Should war on FGM be intensified in the urban areas?

Last Friday, I posted the following on my Facebook timeline:

Every February 6th is the International Day of Zero Tolerance to Female Genital Mutilation. In Kenya, this year’s national celebrations will be held in Sankuri location, Garissa County.
The theme of the celebrations is “Working Together to End FGM by 2030”.
Ending FGM, My Responsibility.



As I was preparing to go home having finished the day’s work, a male colleague came to my desk and we somehow found ourselves taking about the International Day of Zero Tolerance for FGM as I had posted. Being aware of the fact that he comes from a community that largely practices FGM, I asked him if he thinks it is possible to stop the menace- his answer left me with a toothache.

‘This thing will not end soon Lourdes. People are coming up with creative ways of doing FGM every other day. For example doing it at a younger age to reduce public scrutiny while taking advantage of the child’s inability to resist and because there must be a form of celebration, it is done in the disguise of a birthday party and only very close family members are aware of the real celebration’

I looked him straight in the eye and asked, ‘would you allow your daughter to undergo the cut?’

His answer left me with a bitter taste in the mouth.

‘We are not talking about me here but again, what would I do? Remember she has a mother and even if I resist, her mother will report me to our family members thus turn me against them. I will look like the bad one here- if she insists, I will just have to corporate for peace sake’

This clearly explained why urban women are more likely to be circumcised at the youngest age range of 5-9 years than rural women.

According to UNICEF, 9.3 million women and girls, or 27 per cent of all women and girls in Kenya, have undergone genital mutilation, placing Kenya 17th among the 29 countries in Africa that carry out the practice.

As the world marks the International Day of Zero Tolerance for FGM, statistics reveal the war against the practice is far from over, with a trend over time to circumcise girls at increasingly younger ages. In some parts of the country, infant FGM is being practiced on days-old girls. This is because they want to keep it a secret and therefore do it fast enough before the law catches up with them.

FGM causes significant health risks including bleeding, infections, and fistula, complications during sexual intercourse and childbirth, and even death.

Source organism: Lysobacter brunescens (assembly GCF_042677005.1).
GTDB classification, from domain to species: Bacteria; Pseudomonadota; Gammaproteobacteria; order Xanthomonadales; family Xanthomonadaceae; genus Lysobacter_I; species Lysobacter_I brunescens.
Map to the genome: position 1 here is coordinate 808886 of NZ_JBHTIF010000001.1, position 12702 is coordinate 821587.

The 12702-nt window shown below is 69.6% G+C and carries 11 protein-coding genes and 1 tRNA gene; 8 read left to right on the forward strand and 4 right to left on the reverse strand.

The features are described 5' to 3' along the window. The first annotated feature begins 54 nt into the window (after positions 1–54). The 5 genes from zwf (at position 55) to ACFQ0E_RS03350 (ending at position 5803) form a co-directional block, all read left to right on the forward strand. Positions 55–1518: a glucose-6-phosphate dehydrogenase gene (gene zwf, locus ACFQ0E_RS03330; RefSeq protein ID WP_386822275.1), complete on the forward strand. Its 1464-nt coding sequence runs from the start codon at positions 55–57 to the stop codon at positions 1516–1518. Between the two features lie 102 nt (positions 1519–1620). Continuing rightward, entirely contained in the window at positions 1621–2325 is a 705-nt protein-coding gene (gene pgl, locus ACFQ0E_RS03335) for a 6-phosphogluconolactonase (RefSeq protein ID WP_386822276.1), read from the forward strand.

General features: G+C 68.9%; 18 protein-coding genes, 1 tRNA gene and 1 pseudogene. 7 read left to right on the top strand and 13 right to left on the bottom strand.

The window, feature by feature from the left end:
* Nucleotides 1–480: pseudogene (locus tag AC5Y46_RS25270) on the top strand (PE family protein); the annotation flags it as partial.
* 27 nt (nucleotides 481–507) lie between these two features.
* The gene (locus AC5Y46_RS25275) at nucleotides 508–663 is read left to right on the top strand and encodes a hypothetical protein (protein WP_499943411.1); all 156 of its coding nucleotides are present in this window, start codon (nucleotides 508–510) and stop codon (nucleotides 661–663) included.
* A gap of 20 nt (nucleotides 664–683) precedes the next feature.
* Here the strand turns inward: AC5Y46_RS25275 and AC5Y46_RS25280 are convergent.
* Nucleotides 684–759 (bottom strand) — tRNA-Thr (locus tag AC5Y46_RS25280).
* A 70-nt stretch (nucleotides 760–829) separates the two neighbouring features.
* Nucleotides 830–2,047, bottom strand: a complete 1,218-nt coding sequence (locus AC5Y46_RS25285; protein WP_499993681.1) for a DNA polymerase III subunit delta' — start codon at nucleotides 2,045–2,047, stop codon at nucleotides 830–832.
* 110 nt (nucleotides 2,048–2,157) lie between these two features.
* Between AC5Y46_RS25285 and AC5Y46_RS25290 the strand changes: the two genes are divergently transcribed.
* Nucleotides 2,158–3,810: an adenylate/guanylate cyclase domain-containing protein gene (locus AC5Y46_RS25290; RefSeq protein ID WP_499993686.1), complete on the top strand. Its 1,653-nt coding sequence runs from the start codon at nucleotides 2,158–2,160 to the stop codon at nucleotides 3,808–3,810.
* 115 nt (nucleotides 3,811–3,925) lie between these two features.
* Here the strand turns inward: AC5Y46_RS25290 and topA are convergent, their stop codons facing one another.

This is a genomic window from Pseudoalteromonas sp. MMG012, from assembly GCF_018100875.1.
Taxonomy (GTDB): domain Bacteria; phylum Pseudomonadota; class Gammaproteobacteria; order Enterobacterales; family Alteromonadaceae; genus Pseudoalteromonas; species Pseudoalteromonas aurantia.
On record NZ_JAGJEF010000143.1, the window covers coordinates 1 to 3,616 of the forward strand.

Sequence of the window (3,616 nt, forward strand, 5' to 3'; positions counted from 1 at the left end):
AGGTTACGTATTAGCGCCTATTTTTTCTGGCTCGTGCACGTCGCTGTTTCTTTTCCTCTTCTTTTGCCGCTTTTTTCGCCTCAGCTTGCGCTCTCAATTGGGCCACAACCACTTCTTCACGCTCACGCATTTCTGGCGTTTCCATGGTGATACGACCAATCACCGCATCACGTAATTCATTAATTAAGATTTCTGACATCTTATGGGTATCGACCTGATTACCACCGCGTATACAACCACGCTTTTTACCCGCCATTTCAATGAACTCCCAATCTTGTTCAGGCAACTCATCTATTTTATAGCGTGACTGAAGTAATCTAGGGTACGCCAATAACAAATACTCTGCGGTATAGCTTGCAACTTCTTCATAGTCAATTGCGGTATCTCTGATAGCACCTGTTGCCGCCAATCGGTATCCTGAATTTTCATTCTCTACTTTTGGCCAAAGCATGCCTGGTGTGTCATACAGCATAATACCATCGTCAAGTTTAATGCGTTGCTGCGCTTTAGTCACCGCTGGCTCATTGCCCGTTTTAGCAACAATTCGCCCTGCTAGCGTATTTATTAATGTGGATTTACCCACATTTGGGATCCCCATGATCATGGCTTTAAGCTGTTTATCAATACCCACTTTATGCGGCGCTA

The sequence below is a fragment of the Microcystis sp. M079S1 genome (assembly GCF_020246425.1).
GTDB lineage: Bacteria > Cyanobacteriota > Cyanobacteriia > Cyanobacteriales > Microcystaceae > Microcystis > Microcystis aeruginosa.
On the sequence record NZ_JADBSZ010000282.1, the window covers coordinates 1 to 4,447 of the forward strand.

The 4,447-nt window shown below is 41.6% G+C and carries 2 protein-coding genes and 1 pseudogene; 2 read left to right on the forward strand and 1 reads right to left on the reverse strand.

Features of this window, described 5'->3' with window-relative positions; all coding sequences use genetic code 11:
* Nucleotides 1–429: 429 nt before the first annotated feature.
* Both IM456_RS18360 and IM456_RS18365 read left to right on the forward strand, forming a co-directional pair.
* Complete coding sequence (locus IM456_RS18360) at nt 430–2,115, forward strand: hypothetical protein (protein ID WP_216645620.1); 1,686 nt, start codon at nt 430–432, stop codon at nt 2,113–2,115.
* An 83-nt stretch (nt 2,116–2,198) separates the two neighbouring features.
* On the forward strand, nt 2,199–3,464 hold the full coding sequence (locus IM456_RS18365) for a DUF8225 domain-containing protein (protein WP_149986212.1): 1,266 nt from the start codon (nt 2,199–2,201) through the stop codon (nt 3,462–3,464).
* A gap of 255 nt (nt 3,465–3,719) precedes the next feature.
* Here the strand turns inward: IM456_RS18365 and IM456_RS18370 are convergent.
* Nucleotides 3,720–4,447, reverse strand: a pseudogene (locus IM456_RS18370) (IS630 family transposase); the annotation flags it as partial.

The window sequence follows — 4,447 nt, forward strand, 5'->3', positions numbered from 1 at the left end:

To preserve our next generation, this should be the rallying call: ‘Ending FGM, My Responsibility’

fgm-by-numbersStatistics courtesy of The Daily Nation

The encouraging state of maternal health in Rwanda

Every day, 800 women around the world die for reasons related to pregnancy or childbirth. And some 5.7 million women annually suffer severe disabilities following childbirth.

But there’s another positive side to this story. Maternal mortality has generally decreased by half since 1990 and this includes even in places that are extremely poor. New technologies and health care approaches, better infrastructure, and creative government policies are changing the odds for pregnant women and their families.

Someone dear to me will be traveling to Rwanda soon and that, together with my passion for Maternal, Newborn and Children health ignited me to acquaint myself with the state of maternal and children health in this country of a thousand hills, which my French brothers will call “Pays des Mille Collines”.

I was pleased with the facts  that I got. I know you have an idea of this country, Rwanda, but allow me to refresh your mind a little. Between April and June 1994, an estimated 1 million Rwandans were killed, 2 million displace and health systems destroyed in the space of 100 days.

Despite that, Rwanda’s maternal mortality ratio decreased by 77 percent between 2000 and 2013 and currently stands at 320 deaths per 100,000 live births. Under-5 child mortality also reduced by more than 70 percent making it one of the few African countries to meet goal 4 and 5 of the Millennium Development Goals in 2015.


Many factors created this success story:

  • Rwandan government subsidizes a national health insurance scheme, which has led to increased use of family planning, prenatal care and health facilities.
  • Midwives and other clinical officers are trained in emergency obstetric care.
  • Women are fined for giving birth at home, and doctors are financially rewarded for high quality obstetric care.
  • Rwandan clinics have focused on improving their quality. Many strive to keep regular clinic hours, well-staffed and supplied clinics, good hygiene practices and respectful staff.
  • By 2012, there was one doctor per 16,000 people and one nurse per 1,300 people. Before 1997, Rwanda had no trained midwives, but now there are around 1,000. Rwanda established new standards for quality of care, and in 2010, delivery by a skilled provider was at 69 percent, as was delivery in a health facility
  • Rwanda’s government is committed to providing universal health care as part of its Vision 2020 Strategy.

In 1995, most development agencies were ready to give up on Rwanda, then one of the poorest and most vulnerable countries in the world. But now, Rwanda is one of the few countries on track as far as maternal, newborn and children health is concern. Mine is to say kudos Rwanda. Kenya is behind, but i am positive we will get there too…someday!


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